A drumbeat of disappointing data about consumer behavior, factory sales and weak hiring in recent weeks has prompted economists to ratchet down their 2011 economic forecasts to as little as half what they expected at the beginning of the year.
Saturday, June 25, 2011
Interview with Lee Adler of Wall Street Examiner
Introduction by Ilene
Elliott, of PSW’s Stock World Weekly, and I began a series of interviews with Lee Adler, chief editor and market analyst at the Wall Street Examiner, on May 11, 2011. This is part 2. Lee's Wall Street Examiner is a unique, comprehensive investment newsletter that covers subjects such as the Fed’s open market operations, the impact of the Fed and the US Treasury on the markets, the housing market, and investment strategies. We often cite Lee’s analysis in Stock World Weekly and on Phil’s Stock World--his research provides invaluable information for formulating an overall market outlook.
(Here's part 1 of our interview: The Blinking Idiot & the Banking System)
Lee: Think like a criminal. Look, it’s a matter of knowing what the Fed’s next move is going to be, and knowing the investment implications. You have to stay with the trend until the Fed sends signals that it is going to reverse. We’re at that inflection point. The issue is how much front running will there be? You definitely have to be out of your longs by now. When support fails after having succeeded, succeeded, succeeded, and every other previous retracement has held, then suddenly one doesn’t, it’s a huge signal.
Ilene: If the Fed wants oil and metal to go down, and the dollar to go up, is that saying it wants the stock market to go down as collateral damage? If pattern continues, the stock market will go down with the commodities.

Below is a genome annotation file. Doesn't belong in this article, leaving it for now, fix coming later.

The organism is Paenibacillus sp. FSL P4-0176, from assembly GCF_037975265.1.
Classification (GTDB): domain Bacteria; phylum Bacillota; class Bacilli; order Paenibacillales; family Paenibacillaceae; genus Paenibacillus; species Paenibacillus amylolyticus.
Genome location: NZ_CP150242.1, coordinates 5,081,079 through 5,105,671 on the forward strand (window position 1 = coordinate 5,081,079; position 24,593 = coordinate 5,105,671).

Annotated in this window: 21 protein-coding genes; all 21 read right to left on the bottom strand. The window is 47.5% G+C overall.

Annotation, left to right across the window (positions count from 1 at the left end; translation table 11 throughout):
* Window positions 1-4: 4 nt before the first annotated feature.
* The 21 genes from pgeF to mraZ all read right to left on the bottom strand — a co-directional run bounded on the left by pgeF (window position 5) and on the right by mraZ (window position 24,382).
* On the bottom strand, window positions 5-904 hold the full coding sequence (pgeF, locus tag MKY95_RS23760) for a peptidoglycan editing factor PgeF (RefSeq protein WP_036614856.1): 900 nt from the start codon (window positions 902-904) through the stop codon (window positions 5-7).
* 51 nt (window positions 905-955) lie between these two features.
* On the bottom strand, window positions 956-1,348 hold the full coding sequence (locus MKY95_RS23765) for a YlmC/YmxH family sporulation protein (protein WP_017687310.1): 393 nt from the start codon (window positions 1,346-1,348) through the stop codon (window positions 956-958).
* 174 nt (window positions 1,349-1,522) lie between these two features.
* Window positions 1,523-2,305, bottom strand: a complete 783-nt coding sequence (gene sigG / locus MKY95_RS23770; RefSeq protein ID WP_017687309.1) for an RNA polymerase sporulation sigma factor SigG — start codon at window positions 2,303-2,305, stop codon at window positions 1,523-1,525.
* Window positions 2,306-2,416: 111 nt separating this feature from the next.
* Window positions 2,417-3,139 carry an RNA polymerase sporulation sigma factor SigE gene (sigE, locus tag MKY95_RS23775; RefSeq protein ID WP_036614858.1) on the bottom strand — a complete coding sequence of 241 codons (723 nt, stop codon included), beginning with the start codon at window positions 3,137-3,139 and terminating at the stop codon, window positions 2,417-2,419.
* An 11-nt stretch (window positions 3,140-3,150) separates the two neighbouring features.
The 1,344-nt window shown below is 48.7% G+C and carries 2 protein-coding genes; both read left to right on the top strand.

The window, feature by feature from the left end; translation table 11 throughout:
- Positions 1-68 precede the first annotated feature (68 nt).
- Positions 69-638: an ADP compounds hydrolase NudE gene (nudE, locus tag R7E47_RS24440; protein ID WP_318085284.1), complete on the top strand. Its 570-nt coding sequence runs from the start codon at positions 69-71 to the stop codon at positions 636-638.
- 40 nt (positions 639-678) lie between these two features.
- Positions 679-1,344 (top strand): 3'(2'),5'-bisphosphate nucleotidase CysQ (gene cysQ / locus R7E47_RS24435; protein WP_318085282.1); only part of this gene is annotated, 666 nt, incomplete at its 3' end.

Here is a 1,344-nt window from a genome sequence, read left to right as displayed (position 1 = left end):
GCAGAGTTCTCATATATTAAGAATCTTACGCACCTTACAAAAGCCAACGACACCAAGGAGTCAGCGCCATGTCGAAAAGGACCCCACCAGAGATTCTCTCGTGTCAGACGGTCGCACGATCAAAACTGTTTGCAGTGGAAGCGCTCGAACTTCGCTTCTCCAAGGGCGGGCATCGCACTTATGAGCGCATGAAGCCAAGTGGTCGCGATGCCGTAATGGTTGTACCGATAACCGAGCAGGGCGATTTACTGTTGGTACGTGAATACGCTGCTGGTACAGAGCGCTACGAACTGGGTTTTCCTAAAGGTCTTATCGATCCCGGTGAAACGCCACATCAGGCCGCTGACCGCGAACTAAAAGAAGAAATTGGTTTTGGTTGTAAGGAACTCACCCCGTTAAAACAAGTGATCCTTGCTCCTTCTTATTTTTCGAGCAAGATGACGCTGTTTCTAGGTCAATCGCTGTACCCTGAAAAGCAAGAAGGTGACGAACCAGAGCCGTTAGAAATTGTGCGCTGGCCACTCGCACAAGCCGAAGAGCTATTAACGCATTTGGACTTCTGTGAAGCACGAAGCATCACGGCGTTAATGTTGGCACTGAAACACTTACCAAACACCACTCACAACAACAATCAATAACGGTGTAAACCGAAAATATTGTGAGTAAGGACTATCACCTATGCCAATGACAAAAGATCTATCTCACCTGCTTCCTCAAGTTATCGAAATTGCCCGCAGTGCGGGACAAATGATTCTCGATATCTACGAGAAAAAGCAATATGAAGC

Ilene: What in the Fed’s creation gives it the power to manipulate the stock market? That wasn’t one of its dual mandates (maximum employment and price stability). Isn’t that beyond its scope?
Lee: Of course, but QE2 was a direct manipulation of the stock market.
Ilene: So the Fed knew the money they gave to the Primary Dealers would end up in the stock market. Do they have an agreement with Goldman Sachs, like “hey we’re going to print you this money and we want you to buy stocks?”
Lee: That’s what they get away with. The mainstream views pushing stocks higher as a legitimate policy. People want the stock market higher. But they don’t want to see oil prices over $100 a barrel, and gas prices over $4 a gallon, they don’t want that.
Lee: Well, most of the FOMC members want stock prices higher. They believe the trickle down theory crap. They want to inflate, so it costs less to service our debt. But the kind of inflation we have is devastating. It impoverishes the middle class and makes the middle class unable to pay its debts to the banking system, which is a time bomb in itself.